It seems that stories of people, whether they be friends or lovers, who surprisingly vanish only to resurface years later and turn the lives of everyone upside down, is the preferred topic for fiction writers this year. M. Elizabeth Lee, in her first novel, Love Her Madly brings such tried tribulations to the table with the story of Cyn and Glo, two young women who meet in their first year of college and establish an unlikely friendship.
Glo has transferred from a smaller college to a larger university in Florida, aptly called “Big U” in an attempt to put a recent heartbreak behind. There she meets Cyn, an outspoken and unabashed blonde who introduces Glo to the world of drugs and alcohol while offering a seemingly unconditional friendship, something that Glo has never had.
Unfortunately, and in a rather sad lapse into a repetitive cliché, their friendship is tested when they both fall for Raj, an attractive new student who cannot choose between Glo and Cyn. In Cyn’s eyes, the solution is simple: she and Glo will share Raj equally in lieu of either of them wanting to give him up. Most of all, they believe that this somewhat surreal sharing system, will keep their friendship intact.
While the premise may be far-fetched it could have worked under the scope of exploring a disturbing and atypical love triangle. However, Lee throws too many elements into an already overcrowded mix. Cyn’s dangerous and reckless affair with drugs and a reckless lifestyle which inevitably leads both friends to an ill-fated destination from which apparently, only one of them comes out alive.
But not really, as it turns out. Seven years after Cyn’s disappearance and when Glo has finally made a life with the coveted Raj by her side, she begins to see glimpses of a woman who looks just like Cyn. On the bus, at a bar, and at the theater that Raj now owns. Here is when Lee introduces the unexpected wild card and the exhausted soap opera element of the presumed dead not being really dead.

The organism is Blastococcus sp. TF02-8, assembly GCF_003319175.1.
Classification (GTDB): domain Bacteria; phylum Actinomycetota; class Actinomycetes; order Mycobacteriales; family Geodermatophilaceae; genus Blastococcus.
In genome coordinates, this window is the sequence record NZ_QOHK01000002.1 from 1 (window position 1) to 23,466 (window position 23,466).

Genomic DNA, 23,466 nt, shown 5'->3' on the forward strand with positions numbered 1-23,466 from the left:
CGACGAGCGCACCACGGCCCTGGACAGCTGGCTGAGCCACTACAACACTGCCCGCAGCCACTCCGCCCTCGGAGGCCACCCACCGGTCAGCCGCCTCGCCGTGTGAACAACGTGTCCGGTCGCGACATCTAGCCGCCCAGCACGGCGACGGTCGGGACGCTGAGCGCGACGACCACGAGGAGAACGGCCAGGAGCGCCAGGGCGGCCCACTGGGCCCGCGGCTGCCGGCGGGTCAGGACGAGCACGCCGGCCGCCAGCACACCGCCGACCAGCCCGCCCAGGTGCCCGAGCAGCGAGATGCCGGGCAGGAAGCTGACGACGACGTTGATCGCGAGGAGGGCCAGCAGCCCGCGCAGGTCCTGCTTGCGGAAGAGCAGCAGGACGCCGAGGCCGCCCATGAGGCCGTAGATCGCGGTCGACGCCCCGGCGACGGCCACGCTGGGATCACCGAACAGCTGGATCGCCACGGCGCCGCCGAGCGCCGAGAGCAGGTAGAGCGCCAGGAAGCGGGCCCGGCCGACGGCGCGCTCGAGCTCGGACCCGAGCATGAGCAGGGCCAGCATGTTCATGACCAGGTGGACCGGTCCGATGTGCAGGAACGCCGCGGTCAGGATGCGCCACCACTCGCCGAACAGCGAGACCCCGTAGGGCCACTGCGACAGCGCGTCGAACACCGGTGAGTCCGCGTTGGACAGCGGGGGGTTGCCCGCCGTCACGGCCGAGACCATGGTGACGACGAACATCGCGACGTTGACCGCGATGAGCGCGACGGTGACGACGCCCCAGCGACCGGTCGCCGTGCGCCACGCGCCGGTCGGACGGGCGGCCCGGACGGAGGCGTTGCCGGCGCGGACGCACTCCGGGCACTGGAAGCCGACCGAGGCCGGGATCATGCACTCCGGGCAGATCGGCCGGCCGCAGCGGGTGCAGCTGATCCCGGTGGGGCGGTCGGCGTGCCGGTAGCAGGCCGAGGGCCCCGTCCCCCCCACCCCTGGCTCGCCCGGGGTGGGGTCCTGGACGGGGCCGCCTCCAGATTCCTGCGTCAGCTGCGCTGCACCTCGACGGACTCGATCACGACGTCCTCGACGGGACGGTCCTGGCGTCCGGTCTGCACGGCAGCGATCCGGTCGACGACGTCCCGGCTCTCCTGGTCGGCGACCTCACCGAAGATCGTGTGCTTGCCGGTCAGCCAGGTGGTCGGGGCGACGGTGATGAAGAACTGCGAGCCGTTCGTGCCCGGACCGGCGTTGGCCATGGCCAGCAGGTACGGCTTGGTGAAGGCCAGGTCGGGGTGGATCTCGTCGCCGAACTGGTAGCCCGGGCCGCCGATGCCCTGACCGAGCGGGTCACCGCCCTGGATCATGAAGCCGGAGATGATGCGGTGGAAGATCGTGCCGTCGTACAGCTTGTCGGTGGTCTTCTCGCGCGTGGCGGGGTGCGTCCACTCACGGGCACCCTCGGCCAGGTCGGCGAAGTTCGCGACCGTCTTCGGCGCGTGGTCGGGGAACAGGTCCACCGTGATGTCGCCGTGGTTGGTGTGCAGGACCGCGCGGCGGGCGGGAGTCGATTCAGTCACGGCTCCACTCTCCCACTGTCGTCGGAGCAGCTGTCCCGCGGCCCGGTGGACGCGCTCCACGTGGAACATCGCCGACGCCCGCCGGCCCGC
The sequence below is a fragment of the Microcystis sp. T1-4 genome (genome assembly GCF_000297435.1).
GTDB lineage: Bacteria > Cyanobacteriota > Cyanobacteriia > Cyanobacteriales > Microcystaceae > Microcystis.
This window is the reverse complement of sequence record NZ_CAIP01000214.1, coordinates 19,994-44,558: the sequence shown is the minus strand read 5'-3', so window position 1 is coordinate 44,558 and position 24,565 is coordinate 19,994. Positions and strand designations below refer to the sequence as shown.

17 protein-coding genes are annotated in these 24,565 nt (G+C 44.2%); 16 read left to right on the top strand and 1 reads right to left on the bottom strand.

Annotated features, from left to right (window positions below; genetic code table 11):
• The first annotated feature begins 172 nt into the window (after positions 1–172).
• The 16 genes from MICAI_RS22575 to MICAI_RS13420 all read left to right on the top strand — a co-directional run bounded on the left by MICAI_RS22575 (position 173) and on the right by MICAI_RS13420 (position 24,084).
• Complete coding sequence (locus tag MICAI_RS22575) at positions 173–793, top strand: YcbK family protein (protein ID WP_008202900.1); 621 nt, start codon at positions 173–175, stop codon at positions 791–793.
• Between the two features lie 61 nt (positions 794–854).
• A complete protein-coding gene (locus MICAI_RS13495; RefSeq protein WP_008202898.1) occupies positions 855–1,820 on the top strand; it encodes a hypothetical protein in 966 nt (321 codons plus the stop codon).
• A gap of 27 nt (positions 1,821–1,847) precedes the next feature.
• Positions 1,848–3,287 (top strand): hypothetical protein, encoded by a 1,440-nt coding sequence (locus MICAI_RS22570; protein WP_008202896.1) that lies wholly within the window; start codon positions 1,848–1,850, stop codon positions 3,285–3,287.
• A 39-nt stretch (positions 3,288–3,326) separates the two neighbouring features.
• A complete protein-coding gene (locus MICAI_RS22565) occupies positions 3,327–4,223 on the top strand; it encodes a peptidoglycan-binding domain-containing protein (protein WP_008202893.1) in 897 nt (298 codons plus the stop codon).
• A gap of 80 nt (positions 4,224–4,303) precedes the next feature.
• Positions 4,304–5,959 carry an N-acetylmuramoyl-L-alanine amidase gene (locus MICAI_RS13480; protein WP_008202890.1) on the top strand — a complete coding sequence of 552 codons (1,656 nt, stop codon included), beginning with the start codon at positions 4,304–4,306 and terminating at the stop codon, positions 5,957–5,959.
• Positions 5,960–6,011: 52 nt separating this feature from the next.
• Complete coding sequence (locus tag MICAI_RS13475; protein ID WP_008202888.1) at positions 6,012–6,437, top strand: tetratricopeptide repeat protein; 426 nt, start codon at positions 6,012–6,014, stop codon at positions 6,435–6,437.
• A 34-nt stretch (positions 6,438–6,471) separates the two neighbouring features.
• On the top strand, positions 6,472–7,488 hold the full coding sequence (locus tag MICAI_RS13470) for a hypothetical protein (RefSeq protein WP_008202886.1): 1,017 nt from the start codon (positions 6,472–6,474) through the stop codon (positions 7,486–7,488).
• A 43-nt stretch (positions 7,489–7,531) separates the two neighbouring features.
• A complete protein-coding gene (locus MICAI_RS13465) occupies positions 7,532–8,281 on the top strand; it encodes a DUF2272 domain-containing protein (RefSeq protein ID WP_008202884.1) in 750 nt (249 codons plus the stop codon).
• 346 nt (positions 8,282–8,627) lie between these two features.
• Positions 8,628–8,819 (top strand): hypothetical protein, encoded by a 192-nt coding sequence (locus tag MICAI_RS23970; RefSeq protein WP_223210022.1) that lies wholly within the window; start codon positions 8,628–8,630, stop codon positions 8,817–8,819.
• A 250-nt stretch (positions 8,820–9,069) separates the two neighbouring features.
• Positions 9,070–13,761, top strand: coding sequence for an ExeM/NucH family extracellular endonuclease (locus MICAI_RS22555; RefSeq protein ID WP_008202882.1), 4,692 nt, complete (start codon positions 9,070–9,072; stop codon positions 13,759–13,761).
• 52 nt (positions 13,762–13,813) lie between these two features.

More than wondering about the reasons Cyn could have for faking her death and why did she wait seven years to resurface, at this point in the novel the reader will already be overwhelmed by the sheer lameness of Raj and Glo and their whole sham of a relationship. A relationship that Lee tries her best to convince us is true love, but only manages to ascertain that these two people have done nothing but lie to each other from the beginning for their own selfish reasons.
This novel could have been as complex as Anton Disclafani’s The After Party or Taylor Jenkin Reid’s One True Loves, which also explore the complexities of friendship, fidelity, and love under the scope of a tragic or self-imposed disappearance. Sadly, Love Her Madly doesn’t make the cut and just comes off as a tentatively cheesy daytime drama, with the added bonus of an equally disappointing and absurd ending.
Author’s note: This review is based on an advanced reader’s copy provided by Netgalley and the publisher. The release date for this book is August 16, 2016.